And if you weren’t already feeling overwhelmed, Jesus goes on to say that his followers shouldn’t swear or make an oath promising something.  We should just say yes or no and let our answers stand for ourselves.  Does that mean we are disobeying Jesus every time we swear in as a juror?  What about when we click on those terms of service agreements websites make you affirm?  Sheesh!  The culmination of things we are not supposed to do in this passage is enough to make us afraid to step outside our door for fear of disappointing God!

We live in tension as Christians, between law and Grace.  There are certain rules we are expected to follow, but in a modern era we have to think about them really carefully since some make sense in our context, but others make less sense as we learn more and more about the world.  And even if we sort out all the rules we should follow, our minds rebel.  Our neo-cortex may understand that being angry at someone is bad for our souls and our community, but our limbic system is ready to throw a punch!  In the same way, we know in our heads that it is a bad idea to look up that high school sweetheart on Facebook, but sometimes a little online flirting seems easier than facing the challenges in our marriage.  Growing into a Christian who can learn to let go of anger and lust takes time, discernment, and a lot of prayer.

We are all going to make mistakes.  We are all going to find ourselves attracted to someone we shouldn’t be, or unable to let go of an insult.  We may find it easier to be a bully than to admit vulnerability.  But God’s grace is still for us.

God came to earth in the form of Jesus, because he knew we were incapable of living perfect lives.  God’s grace still applies to us, even when, especially when, we are unable to live up to God’s commandments.  We are forgiven, over and over again.

However, we are also given the Holy Spirit.  And that Holy Spirit is what enables us to grow and mature over time. The Holy Spirit gives us the courage to look at ourselves honestly and to keep trying our best, even when we make mistakes.  Christian maturity is not a sprint—we won’t live perfect lives until we are united with God after our deaths.

In a counterintuitive way, our mistakes can be avenues to deepen community and our relationship with God. When we start to understand that everyone around us is broken, and imperfect, it’s a lot easier to be forgiving.  When Ra leads weekly yoga on Mondays, she often says something along the lines of “Offer compassion to yourself and others.  Everyone is doing the best they can with what they know and where they’re from.”  We are in this struggle of life together.  That’s really Jesus’ point here.  He knows we need each other and he doesn’t want us to blow this amazing gift we have in each other.  He doesn’t want us to become fragmented and distant and untrusting.  He wants us to be real with each other and to take joy in each other and to help each other grow.  He wants us to practice forgiveness with each other.  He wants us to practice being friends with appropriate boundaries.  He wants us to practice protecting weaker members of the community.  He wants us to practice honesty and trustworthiness with each other. The Christian Community, the church, is one of the biggest gifts God gives us.  In an ideal world, the church is a place where people from all different walks of life, all interests and political views, can come together and form a new family.  And when you have such a diverse group of people trying to figure out how to love each other, we need boundaries.  We need rules, so we can all be on the same page.  And so, just as God gave the Israelites the Ten Commandments, Jesus gives us the gift of an expanded view of the law, a law that reaches all the way down deep into our hearts and reminds us that God is not interested in our obedience, so much as he is in our hearts.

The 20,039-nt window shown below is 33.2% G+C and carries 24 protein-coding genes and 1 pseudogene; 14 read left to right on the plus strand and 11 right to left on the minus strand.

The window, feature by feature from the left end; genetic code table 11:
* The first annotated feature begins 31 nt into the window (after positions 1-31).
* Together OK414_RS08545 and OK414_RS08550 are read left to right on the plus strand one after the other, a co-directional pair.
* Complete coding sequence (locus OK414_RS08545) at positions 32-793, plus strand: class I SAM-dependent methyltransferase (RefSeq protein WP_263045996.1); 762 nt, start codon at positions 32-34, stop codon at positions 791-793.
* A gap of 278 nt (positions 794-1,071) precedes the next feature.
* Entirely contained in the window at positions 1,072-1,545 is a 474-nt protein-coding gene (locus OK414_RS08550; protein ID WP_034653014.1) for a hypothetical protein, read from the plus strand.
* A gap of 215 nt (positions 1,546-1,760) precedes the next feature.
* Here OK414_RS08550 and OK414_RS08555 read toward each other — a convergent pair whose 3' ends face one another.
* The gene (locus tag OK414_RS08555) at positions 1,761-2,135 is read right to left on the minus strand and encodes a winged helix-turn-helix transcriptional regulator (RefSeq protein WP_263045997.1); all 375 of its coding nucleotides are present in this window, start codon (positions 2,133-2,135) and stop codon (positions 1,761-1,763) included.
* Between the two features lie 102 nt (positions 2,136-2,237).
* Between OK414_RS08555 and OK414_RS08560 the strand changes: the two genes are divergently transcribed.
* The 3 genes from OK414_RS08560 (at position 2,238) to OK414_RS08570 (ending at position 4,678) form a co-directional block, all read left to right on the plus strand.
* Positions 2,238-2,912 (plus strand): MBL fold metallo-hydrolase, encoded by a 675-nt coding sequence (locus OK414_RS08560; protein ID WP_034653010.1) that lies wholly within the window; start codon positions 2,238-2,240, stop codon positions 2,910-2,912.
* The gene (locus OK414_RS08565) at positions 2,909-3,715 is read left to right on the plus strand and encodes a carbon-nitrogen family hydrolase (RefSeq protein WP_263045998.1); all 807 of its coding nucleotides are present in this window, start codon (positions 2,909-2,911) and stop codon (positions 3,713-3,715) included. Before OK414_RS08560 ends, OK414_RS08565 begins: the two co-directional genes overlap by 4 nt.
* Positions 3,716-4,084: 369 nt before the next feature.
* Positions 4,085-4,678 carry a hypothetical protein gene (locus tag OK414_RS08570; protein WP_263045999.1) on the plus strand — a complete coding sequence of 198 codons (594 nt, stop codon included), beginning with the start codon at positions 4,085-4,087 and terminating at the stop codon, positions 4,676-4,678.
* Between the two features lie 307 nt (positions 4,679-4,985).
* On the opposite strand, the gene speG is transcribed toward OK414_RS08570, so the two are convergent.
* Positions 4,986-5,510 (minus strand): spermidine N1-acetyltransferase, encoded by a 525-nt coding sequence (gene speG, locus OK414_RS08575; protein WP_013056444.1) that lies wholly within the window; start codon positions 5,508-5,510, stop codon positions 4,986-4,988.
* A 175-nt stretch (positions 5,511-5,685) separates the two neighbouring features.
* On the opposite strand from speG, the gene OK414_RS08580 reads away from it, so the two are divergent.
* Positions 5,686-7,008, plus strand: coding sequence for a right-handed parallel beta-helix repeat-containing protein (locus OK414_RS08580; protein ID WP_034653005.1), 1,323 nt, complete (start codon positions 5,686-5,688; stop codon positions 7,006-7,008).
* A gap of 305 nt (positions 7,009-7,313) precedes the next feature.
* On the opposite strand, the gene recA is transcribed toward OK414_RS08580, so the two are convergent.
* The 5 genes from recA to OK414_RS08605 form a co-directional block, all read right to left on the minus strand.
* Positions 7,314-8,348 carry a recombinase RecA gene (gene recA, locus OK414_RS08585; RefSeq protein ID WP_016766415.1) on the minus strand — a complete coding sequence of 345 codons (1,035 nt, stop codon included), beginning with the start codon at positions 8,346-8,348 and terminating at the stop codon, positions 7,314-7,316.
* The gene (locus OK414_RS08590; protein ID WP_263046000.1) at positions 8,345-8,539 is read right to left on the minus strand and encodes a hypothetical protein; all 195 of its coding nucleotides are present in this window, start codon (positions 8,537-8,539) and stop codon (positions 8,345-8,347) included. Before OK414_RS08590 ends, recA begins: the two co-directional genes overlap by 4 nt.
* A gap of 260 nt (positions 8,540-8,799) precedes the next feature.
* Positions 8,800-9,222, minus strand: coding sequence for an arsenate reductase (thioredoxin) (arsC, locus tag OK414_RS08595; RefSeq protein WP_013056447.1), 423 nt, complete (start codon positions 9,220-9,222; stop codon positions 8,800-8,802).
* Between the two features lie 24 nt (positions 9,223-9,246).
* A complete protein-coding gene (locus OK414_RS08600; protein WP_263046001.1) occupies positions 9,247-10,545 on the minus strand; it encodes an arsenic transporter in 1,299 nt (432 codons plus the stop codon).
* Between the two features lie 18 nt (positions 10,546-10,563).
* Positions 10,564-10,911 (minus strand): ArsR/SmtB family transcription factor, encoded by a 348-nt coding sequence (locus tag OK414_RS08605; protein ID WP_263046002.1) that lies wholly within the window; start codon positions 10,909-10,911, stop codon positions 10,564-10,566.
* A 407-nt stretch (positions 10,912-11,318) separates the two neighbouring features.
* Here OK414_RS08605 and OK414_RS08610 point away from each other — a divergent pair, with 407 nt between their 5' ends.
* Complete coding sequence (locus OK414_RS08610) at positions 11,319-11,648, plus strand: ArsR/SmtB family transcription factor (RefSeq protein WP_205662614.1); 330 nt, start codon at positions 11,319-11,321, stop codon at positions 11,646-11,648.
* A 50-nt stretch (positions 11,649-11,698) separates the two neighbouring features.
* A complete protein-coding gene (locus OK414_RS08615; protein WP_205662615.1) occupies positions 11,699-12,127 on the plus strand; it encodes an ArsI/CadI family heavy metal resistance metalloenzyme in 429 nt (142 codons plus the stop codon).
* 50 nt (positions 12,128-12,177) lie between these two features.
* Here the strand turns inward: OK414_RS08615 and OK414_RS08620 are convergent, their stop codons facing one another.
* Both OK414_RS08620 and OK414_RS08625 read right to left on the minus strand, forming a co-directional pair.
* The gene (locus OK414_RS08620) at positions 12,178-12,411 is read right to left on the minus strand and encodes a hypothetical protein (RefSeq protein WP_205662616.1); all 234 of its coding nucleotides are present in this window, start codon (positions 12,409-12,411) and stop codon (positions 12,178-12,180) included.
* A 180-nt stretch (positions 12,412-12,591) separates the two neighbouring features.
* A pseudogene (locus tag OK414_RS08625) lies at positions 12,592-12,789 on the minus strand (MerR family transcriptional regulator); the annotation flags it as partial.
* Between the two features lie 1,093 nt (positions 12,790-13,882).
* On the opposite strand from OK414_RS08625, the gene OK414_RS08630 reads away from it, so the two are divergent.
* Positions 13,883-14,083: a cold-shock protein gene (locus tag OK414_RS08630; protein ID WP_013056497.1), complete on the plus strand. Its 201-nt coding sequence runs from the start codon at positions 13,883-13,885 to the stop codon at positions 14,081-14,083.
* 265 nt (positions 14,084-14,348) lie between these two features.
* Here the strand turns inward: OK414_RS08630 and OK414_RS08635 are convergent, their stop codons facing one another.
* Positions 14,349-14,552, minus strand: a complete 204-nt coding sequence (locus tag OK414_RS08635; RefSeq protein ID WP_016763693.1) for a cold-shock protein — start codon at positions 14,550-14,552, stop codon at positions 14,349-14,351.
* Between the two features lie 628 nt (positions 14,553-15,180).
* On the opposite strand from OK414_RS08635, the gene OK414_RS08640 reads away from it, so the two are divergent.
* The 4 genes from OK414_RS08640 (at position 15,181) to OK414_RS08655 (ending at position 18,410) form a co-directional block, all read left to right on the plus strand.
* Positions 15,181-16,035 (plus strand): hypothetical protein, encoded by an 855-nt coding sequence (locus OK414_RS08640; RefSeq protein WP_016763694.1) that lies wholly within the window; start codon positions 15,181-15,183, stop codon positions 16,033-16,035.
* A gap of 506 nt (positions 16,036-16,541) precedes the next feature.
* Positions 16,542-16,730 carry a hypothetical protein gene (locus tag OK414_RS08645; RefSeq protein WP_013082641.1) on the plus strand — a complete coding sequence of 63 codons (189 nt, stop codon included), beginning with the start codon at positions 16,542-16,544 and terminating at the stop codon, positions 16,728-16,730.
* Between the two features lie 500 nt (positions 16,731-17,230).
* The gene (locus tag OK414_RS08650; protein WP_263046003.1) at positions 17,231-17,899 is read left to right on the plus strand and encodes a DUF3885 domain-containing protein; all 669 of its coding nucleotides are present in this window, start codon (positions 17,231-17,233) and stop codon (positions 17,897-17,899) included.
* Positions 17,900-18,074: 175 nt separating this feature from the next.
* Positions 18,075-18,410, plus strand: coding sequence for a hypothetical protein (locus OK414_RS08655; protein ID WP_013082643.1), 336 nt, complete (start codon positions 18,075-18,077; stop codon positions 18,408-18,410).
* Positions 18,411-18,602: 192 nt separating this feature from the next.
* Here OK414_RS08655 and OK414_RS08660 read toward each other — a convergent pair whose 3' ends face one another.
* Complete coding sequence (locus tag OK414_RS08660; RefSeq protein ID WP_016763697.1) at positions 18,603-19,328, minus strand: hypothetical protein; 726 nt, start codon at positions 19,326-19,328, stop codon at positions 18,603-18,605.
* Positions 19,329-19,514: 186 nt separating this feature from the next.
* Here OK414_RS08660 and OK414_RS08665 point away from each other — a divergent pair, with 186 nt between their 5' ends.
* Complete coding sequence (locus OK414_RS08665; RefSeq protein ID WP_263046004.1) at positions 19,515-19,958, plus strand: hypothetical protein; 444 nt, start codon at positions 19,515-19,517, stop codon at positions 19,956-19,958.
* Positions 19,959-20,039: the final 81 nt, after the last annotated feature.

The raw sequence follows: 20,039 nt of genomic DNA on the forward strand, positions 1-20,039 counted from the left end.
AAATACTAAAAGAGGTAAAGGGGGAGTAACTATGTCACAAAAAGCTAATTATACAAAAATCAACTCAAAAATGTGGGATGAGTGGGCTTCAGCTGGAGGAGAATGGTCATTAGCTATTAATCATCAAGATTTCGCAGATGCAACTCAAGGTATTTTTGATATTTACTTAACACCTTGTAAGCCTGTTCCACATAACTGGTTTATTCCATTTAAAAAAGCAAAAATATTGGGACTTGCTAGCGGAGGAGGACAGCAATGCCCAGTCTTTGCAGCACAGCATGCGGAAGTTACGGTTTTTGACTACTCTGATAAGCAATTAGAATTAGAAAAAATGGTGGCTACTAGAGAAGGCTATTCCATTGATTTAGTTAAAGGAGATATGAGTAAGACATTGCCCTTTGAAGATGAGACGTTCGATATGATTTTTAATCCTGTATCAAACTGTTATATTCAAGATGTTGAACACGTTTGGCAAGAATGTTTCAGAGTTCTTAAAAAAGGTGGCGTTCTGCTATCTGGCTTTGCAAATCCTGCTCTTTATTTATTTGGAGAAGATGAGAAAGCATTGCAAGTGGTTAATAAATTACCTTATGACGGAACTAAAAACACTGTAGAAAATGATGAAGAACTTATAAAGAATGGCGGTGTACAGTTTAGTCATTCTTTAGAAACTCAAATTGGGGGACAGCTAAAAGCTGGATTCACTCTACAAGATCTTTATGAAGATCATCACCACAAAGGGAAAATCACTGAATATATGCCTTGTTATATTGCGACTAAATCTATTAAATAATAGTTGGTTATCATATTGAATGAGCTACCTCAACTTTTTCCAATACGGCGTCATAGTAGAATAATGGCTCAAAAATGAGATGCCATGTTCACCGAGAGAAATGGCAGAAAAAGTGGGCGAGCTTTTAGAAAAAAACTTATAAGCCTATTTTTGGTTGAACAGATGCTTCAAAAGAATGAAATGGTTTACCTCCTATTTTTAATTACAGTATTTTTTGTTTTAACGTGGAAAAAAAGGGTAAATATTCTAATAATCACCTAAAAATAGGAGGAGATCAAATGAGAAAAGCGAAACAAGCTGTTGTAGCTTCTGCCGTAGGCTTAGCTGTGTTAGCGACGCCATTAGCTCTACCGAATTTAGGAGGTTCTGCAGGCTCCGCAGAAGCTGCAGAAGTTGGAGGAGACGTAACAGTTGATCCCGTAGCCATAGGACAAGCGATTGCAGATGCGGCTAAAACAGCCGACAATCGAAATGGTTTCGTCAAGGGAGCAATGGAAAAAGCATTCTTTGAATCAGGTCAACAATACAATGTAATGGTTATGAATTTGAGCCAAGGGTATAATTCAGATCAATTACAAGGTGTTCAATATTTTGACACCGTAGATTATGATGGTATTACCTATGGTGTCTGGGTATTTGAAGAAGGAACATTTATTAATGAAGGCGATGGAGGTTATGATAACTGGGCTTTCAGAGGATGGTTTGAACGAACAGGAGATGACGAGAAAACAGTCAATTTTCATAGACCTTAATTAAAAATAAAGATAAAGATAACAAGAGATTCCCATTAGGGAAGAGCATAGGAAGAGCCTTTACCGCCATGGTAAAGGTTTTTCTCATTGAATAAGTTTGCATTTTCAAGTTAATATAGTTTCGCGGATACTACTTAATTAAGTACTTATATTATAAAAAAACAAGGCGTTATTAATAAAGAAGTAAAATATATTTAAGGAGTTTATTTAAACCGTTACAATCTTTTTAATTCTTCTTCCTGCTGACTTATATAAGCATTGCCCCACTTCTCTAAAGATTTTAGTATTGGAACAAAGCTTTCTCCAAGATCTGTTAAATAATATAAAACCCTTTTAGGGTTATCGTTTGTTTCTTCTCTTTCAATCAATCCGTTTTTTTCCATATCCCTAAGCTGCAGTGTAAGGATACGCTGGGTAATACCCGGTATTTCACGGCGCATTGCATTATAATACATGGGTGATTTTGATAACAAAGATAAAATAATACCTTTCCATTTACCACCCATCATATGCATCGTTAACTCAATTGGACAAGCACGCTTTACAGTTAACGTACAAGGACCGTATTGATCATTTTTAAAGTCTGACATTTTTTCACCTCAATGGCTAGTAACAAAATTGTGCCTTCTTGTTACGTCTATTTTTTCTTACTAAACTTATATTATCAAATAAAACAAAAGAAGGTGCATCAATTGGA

This Valentine’s Day Weekend, the best gift you can give God is to do your best to love your community, knowing that you are surrounded by the grace and love of the God who made you.


Proper 22, Year B, 2006

May the words of my mouth and the meditations of our hearts be acceptable unto you, O Lord, our rock and our redeemer, Amen.

I find the conversation between the Pharisees and Jesus about divorce to be unsatisfying.  Do you?

The Pharisees are trying to catch Jesus in a slip-up. Jesus has had the gall to teach people on the Pharisees’ turf-They were the authorities on law, not this young upstart–and they’ve long since stopped being amused by him.  The Pharisees ask Jesus this question about divorce, not out of their own trouble or grief, or out of some burning question members of their congregation have been asking them, or even out of a desire to seek holy living.  No, they just want to see how he’ll tiptoe around a difficult political question